UK court: bank recovery of foreign judgment before appeal period ended was unlawful

Out-Law Legal Update | 29 Apr 2020 | 11:44 am | 3 min. read

An Icelandic Bank should not have taken action to recover a debt before a one month period of appeal under the Lugano Convention had expired, the Court of Appeal in London has said.

Taking action before the appeal period ended upset the balance of creditor and debtor rights in the Lugano Convention and in UK insolvency law, the Court ruled.

Kevin Stanford owed £1.5 million plus interest to Islandsbanki HF (IB). IB sought to use the Lugano Convention to enforce an Icelandic judgment from 2013 against Stanford. The Lugano Convention enables the registration of a foreign judgment in England and Wales.

IB obtained a registration order. The Lugano Convention allows the debtor a one month period in which to appeal. Before that month had passed IB obtained a 'writ of control' from the High Court. A writ of control allows an enforcement officer to take control of property and sell it to pay debts that have been subject of a court judgment.

Steps were taken to try and seize Stanford's property, including entering his garage. After several attempts to enforce the writ it was certified as unsatisfied in whole, meaning the debt had not been recovered.

IB presented a bankruptcy petition which was dismissed by the Insolvency and Companies Court (ICC). However, the judge granted a bankruptcy order on HMRC's petition, which was one of two other petitions before the court and was heard at the same time as IB's.

IB unsuccessfully appealed to the High Court, which said that under the Lugano Convention, enforcement during the one month appeal period was barred, and that the state cannot enforce the judgment to vary the time period or bar on enforcement. The court ruled that The Civil Jurisdiction and Judgments Act 1982 (CJJA 82) and Civil Procedure Rules (CPR) did not contain powers to lift the prohibition on enforcement during the appeal period, nor reduce the one month time period. As a result, the writ of control was unlawful, the enforcement was forbidden under the Lugano Convention and there had not been valid "execution" for the purposes of bringing a bankruptcy petition on the grounds that Stanford was unable to pay the debt.

IB then appealed to the Court of Appeal. IB accepted that the use of the writ of control was premature, but said that the requirements under insolvency law were met,  meaning that "execution" had taken place for the purposes of establishing the requirement that Stanford is unable to pay the petition debt.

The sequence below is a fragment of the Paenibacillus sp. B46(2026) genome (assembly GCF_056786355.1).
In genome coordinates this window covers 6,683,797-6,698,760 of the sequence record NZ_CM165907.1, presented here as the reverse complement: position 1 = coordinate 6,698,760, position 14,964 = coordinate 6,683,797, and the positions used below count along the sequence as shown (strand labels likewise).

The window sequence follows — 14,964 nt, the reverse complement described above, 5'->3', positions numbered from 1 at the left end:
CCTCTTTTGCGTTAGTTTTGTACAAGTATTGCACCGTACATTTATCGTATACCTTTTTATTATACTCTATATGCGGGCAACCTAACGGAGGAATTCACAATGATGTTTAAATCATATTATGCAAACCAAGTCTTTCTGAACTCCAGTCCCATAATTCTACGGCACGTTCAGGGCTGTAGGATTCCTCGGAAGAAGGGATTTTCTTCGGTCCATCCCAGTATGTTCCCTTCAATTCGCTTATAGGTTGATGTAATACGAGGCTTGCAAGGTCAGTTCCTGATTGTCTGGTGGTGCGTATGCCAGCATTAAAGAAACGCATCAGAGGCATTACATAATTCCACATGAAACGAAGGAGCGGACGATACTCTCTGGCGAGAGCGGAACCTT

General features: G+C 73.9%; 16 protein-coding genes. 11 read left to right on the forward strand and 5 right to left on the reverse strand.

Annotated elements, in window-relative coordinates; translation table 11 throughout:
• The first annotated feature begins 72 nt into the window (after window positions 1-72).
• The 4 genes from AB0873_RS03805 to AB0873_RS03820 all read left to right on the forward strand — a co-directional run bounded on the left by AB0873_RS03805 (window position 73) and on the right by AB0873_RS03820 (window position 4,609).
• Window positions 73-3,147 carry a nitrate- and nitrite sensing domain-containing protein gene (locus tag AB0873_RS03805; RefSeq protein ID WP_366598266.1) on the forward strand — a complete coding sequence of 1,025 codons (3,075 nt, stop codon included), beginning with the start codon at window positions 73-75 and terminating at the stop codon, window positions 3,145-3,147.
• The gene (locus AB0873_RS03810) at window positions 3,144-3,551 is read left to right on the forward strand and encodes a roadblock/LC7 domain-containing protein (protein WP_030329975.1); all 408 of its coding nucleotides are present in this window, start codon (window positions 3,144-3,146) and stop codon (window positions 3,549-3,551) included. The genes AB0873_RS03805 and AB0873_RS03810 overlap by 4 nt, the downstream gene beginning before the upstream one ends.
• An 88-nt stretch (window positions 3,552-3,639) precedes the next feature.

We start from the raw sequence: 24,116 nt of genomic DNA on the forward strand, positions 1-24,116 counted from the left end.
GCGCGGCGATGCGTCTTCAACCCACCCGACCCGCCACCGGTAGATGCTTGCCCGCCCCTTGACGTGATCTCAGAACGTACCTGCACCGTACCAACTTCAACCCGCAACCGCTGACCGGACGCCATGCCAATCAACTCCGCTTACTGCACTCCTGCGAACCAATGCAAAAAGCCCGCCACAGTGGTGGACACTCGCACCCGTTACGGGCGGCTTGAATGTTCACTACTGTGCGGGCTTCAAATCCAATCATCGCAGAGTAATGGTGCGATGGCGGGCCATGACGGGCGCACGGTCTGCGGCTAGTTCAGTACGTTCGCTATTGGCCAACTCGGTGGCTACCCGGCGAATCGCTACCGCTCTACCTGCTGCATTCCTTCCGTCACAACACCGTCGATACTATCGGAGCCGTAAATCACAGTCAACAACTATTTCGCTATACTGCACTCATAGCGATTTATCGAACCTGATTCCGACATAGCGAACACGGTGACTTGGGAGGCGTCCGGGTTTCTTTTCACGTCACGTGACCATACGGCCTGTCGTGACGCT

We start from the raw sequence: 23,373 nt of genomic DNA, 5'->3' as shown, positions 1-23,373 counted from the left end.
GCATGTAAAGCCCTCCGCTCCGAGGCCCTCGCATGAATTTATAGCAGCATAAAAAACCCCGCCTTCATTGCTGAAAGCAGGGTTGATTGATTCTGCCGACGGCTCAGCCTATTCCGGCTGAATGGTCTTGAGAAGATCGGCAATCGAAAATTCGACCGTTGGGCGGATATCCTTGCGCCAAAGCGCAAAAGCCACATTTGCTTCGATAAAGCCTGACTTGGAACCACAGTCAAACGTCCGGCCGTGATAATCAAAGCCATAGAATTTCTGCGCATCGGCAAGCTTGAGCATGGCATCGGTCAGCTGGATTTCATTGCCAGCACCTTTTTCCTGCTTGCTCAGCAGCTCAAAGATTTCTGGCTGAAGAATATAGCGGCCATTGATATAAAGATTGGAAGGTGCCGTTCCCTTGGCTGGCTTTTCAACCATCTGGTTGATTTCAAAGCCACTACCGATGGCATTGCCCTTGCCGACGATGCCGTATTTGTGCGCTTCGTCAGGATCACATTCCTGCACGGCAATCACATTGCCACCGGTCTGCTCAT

Although HMRC had obtained a bankruptcy order against Stanford, IB appealed because the costs of the petition were considerable, and because if successful it would mean more of Stanford's transactions could be set aside because the date of its petition was earlier than HMRC's.

The Court of Appeal was asked to decide whether purported execution of a foreign judgment under the Lugano Convention can count as execution issued in respect of the judgment debt for the purposes of s268(1)(b) of the Insolvency Act 1986 (IA86) if the execution was made before the expiration of the period for appealing registration. It was also asked to decide whether the defect could be cured if this was not the case.

The Court of Appeal unanimously dismissed the appeal and held that the purpose under the Lugano Convention was to create a single regime for enforcing foreign judgments in contracting states, and that although the measures of enforcement and details of execution are for a national court to determine, Articles 43(5) and 47(3) create an overarching principle, which was consistent with CJJA 82 s4A. To this effect Lady Justice Asplin stated that this includes 'maintaining the balance between the rights of the creditor and the debtor by preventing irreversible execution before the time to appeal a registration order has expired'.

She also held that the articles under the Lugano Convention impose an express prohibition which is consistent with the drafting of CPR 74.6(3) requiring a registration order to contain reference to the period which an appeal can take place before enforcement measures can be taken. Any attempt by the court to remedy the writ of control would undermine these Articles, and was held as impermissible.

The court also found that while the writ of control was voidable rather than void, the court was under an obligation to set it aside as soon as it came to its attention, and that forbidden enforcement cannot constitute execution for the purposes of s.268(1)(b) IA86.

The court therefore held that the ICC judge was right to dismiss IB's petition.

This case highlights the importance of creditors following the articles of the Lugano Convention when seeking to enforce a foreign judgment. The period which a debtor has to appeal the registration of that judgment should be allowed for before any steps are taken for enforcement under a writ of control, otherwise the creditor will risk a court setting it aside, and any steps taken pursuant to it.